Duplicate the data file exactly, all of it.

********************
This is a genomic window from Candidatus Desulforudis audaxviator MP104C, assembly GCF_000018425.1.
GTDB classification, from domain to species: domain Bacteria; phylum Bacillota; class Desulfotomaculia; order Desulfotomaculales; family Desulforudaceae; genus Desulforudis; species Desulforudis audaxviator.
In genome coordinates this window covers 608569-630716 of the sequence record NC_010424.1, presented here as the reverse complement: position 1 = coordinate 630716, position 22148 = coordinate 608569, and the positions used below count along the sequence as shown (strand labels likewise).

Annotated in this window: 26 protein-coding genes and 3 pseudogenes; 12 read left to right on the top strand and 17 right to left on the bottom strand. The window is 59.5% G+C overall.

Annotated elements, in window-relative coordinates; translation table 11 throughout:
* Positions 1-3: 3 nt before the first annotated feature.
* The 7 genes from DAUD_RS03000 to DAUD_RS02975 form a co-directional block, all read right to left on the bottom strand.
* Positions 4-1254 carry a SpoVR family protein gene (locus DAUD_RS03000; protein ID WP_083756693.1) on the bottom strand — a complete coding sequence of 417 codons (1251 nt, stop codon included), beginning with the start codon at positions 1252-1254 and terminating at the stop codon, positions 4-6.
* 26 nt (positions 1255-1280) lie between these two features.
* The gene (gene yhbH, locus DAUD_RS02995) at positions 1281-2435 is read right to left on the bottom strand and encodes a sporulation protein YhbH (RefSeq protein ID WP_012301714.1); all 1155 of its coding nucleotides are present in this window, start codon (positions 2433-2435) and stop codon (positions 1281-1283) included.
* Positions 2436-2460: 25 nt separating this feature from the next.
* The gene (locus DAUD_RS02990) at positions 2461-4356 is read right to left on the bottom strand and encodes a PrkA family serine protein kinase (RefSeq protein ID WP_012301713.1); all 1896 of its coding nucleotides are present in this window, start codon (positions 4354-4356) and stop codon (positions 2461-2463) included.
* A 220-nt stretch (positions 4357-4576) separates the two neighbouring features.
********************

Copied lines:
This is a genomic window from Candidatus Desulforudis audaxviator MP104C, assembly GCF_000018425.1.
GTDB classification, from domain to species: domain Bacteria; phylum Bacillota; class Desulfotomaculia; order Desulfotomaculales; family Desulforudaceae; genus Desulforudis; species Desulforudis audaxviator.
In genome coordinates this window covers 608569-630716 of the sequence record NC_010424.1, presented here as the reverse complement: position 1 = coordinate 630716, position 22148 = coordinate 608569, and the positions used below count along the sequence as shown (strand labels likewise).

Annotated in this window: 26 protein-coding genes and 3 pseudogenes; 12 read left to right on the top strand and 17 right to left on the bottom strand. The window is 59.5% G+C overall.

Annotated elements, in window-relative coordinates; translation table 11 throughout:
* Positions 1-3: 3 nt before the first annotated feature.
* The 7 genes from DAUD_RS03000 to DAUD_RS02975 form a co-directional block, all read right to left on the bottom strand.
* Positions 4-1254 carry a SpoVR family protein gene (locus DAUD_RS03000; protein ID WP_083756693.1) on the bottom strand — a complete coding sequence of 417 codons (1251 nt, stop codon included), beginning with the start codon at positions 1252-1254 and terminating at the stop codon, positions 4-6.
* 26 nt (positions 1255-1280) lie between these two features.
* The gene (gene yhbH, locus DAUD_RS02995) at positions 1281-2435 is read right to left on the bottom strand and encodes a sporulation protein YhbH (RefSeq protein ID WP_012301714.1); all 1155 of its coding nucleotides are present in this window, start codon (positions 2433-2435) and stop codon (positions 1281-1283) included.
* Positions 2436-2460: 25 nt separating this feature from the next.
* The gene (locus DAUD_RS02990) at positions 2461-4356 is read right to left on the bottom strand and encodes a PrkA family serine protein kinase (RefSeq protein ID WP_012301713.1); all 1896 of its coding nucleotides are present in this window, start codon (positions 4354-4356) and stop codon (positions 2461-2463) included.
* A 220-nt stretch (positions 4357-4576) separates the two neighbouring features.